The right marathon training and race-day running gear can help you feel well-suited to get the most out of each mile. It’s important to select training gear that fits you well. The proper outfit, in the right material, can help you stay at an optimal body temperature while running.
Our experts at UPMC Sports Medicine share tips on how to dress for marathon training and race day.
Wearing the right materials while running can make a big difference in how you feel and perform during your run. Our experts recommend moisture-wicking materials, usually polyesters, synthetics, or poly-blends. These materials can help keep you dry and minimize your risk of chafing. Although sometimes a more costly choice, having at least two long sleeve and two short sleeve moisture-wicking shirts in your running closet will help you on runs.
When it gets cold, your first thought may be to put on fleece sweatshirts and pants. Fleece-lined running clothes can help keep you warm in temperatures of 10° F and below, but will not wick away moisture as well as polyester and blended synthetics. To stay dry in the winter months, wear fleece clothing over top of a moisture-wicking base layer.
Cotton is generally the least preferred option for running clothing. As opposed to moisture-wicking materials, cotton will not breathe with you as you run. It also can hold your sweat in causing your clothes to stick to your body and make you feel weighed down.
A general rule of shopping for running clothes is to always try on your clothing before buying. Since you will be wearing your running gear for long periods of time, it is important to make sure you are comfortable in your clothing. The training period can be long and strenuous so you should look for comfortable yet durable pieces that will last throughout the miles.
When trying on marathon grear, focus on fit as opposed to thickness of the clothing item. If shopping for running in cold climates, form-fitting clothing can help reduce the amount of cold air in between your layers keep you warmer. If shopping in warmer climates where you may need some air, consider choosing:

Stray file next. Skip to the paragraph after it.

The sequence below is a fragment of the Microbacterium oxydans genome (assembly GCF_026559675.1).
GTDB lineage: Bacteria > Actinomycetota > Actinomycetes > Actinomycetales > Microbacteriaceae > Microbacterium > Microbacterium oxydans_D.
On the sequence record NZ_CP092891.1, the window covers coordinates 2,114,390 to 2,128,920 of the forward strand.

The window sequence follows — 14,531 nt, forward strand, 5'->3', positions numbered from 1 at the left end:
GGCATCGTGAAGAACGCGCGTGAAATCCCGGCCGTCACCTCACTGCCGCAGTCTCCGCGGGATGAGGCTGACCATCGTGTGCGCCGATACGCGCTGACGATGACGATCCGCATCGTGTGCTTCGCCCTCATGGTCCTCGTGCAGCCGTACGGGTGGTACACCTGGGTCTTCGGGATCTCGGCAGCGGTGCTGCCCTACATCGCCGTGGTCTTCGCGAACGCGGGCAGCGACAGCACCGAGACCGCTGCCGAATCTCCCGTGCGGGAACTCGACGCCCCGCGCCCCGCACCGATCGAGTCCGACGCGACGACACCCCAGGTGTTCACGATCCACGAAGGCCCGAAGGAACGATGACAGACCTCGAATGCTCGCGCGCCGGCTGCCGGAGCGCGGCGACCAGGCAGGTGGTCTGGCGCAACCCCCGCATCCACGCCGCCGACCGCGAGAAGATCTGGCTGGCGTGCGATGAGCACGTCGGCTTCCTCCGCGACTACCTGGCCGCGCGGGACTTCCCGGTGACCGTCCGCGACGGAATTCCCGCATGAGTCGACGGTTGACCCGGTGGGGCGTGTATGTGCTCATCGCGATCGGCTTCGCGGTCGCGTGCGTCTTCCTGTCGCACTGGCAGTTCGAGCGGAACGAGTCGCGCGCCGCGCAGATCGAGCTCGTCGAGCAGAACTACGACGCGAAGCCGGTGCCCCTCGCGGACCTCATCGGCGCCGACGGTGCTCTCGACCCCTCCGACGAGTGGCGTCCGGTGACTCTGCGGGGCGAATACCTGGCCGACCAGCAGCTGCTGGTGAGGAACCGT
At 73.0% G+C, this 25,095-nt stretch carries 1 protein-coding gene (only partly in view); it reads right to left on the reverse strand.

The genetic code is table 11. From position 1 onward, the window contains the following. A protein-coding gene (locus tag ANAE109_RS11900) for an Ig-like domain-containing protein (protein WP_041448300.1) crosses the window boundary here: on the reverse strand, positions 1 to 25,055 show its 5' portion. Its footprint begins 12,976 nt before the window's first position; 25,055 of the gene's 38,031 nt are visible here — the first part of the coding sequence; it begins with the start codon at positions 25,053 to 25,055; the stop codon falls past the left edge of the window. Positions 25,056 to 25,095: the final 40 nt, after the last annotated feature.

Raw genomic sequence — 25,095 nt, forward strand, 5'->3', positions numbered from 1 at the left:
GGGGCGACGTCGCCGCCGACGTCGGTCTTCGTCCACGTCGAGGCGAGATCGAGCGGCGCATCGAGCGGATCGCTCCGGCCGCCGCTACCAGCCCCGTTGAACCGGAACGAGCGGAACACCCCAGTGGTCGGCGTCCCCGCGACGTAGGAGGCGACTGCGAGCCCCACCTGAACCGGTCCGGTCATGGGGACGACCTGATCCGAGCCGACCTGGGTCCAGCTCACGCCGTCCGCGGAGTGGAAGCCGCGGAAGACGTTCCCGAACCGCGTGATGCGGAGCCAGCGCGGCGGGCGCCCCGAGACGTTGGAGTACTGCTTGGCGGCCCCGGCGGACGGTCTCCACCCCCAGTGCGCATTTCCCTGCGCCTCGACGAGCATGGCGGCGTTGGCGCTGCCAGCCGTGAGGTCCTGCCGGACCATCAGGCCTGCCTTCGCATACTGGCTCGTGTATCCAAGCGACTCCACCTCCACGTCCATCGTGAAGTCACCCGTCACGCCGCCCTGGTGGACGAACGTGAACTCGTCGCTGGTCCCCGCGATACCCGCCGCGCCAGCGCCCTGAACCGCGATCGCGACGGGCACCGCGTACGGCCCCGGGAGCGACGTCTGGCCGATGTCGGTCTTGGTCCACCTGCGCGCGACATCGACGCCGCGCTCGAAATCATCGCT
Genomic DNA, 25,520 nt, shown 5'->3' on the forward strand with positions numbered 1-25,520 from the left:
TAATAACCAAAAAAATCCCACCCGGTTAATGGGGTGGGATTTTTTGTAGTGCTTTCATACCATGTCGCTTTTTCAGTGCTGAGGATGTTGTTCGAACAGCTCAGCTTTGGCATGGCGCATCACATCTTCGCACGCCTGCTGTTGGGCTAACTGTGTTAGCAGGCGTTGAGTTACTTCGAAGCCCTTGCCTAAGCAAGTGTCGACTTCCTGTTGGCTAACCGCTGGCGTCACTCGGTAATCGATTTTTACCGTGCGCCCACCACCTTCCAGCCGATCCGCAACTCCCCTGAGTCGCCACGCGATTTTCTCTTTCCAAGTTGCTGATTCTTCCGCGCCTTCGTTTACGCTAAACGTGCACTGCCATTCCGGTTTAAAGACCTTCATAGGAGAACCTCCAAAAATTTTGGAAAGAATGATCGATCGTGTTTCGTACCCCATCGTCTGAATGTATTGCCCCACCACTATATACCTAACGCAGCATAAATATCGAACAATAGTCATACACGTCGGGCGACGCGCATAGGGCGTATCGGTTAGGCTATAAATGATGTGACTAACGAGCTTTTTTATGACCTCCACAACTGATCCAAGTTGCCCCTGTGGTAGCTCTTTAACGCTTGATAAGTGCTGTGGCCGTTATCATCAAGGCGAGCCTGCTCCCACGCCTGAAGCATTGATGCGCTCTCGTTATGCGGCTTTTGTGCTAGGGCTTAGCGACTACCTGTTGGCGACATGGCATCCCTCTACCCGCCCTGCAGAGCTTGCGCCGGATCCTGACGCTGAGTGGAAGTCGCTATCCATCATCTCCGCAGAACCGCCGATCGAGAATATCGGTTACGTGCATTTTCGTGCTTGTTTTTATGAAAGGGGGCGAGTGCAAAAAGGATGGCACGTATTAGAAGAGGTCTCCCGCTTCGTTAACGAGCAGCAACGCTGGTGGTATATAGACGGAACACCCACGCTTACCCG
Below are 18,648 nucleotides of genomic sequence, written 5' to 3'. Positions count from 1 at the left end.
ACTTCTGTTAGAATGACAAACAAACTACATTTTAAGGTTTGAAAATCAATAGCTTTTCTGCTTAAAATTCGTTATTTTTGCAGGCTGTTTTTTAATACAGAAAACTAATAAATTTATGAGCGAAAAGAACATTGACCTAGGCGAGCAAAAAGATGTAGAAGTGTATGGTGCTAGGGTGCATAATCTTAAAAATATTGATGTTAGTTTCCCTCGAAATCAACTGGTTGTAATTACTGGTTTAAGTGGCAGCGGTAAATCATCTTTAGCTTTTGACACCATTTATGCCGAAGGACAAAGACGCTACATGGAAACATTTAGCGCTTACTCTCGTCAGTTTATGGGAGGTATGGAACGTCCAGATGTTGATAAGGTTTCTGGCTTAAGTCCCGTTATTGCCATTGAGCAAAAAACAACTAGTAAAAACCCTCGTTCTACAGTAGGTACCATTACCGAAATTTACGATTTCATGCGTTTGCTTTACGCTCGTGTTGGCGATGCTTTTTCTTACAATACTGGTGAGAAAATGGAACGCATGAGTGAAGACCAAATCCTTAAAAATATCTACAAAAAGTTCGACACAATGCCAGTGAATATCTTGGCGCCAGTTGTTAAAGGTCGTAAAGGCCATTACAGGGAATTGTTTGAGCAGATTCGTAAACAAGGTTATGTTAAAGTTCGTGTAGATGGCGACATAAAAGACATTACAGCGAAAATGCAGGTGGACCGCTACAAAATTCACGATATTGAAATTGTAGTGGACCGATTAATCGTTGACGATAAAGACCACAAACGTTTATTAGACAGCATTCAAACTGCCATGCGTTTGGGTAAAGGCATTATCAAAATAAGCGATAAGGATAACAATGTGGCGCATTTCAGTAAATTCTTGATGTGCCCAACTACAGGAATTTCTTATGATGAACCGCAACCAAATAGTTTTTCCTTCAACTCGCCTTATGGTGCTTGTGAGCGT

- Looser clothing
- Tank tops
- Short-sleeved shirts
Your training plan and climate can bring you indoors and outdoors for runs, but remember to use the 20—degree rule when getting ready. Dress as if it is twenty degrees warmer than it will be outside or in your workout space to simulate what it will feel like when you are actually running.
Especially with changing weather, run in thin layers. When layering, choose a form fitting moisture wicking base layer with a shell over top. Dressing in layers is more efficient than just one thick, heavy layer. If you are worried about rain or other precipitation, consider a nylon, water-repelling jacket and pants.
Wash your moisture-wicking clothes on the delicate cycle in cold water and let them hang dry. The moisture wicking fabrics will be dry in three to four hours and ready for your next run.
RELATED: How to Find Marathon Running Shoes
Race Day Gear
The “nothing new on race day” running motto also applies to your gear. While it may be tempting to dress in a brand new workout outfit or even a race t-shirt, think about the potential discomfort of running double-digit miles with wardrobe discomfort.
Once you think you have identified your race day outfit, wear it on a longer run to test how it holds up to running conditions. Make sure all of your apparel — especially garments under — properly fit your body and work together to keep you comfortable.
As with training gear, dress as if the temperature is 20 — degrees warmer than expected on race day. Because it will likely get warmer and lighter as the day goes on, accessorize your running outfit with easily removable layers like:
- Arm warmers
- Long sleeve shirt over a short sleeve or tank top
- A hat
Because you may be removing these items, be sure they are either inexpensive so you don’t mind losing them, or tossed to a supporter so you can pick them up later.
To learn more about common running injuries and marathon preparation, call 1-855-93-SPORTS(77678) or check out UPMC Sports Medicine’s marathon resources.
What do you wear while running? Do you follow the 20-degree rule?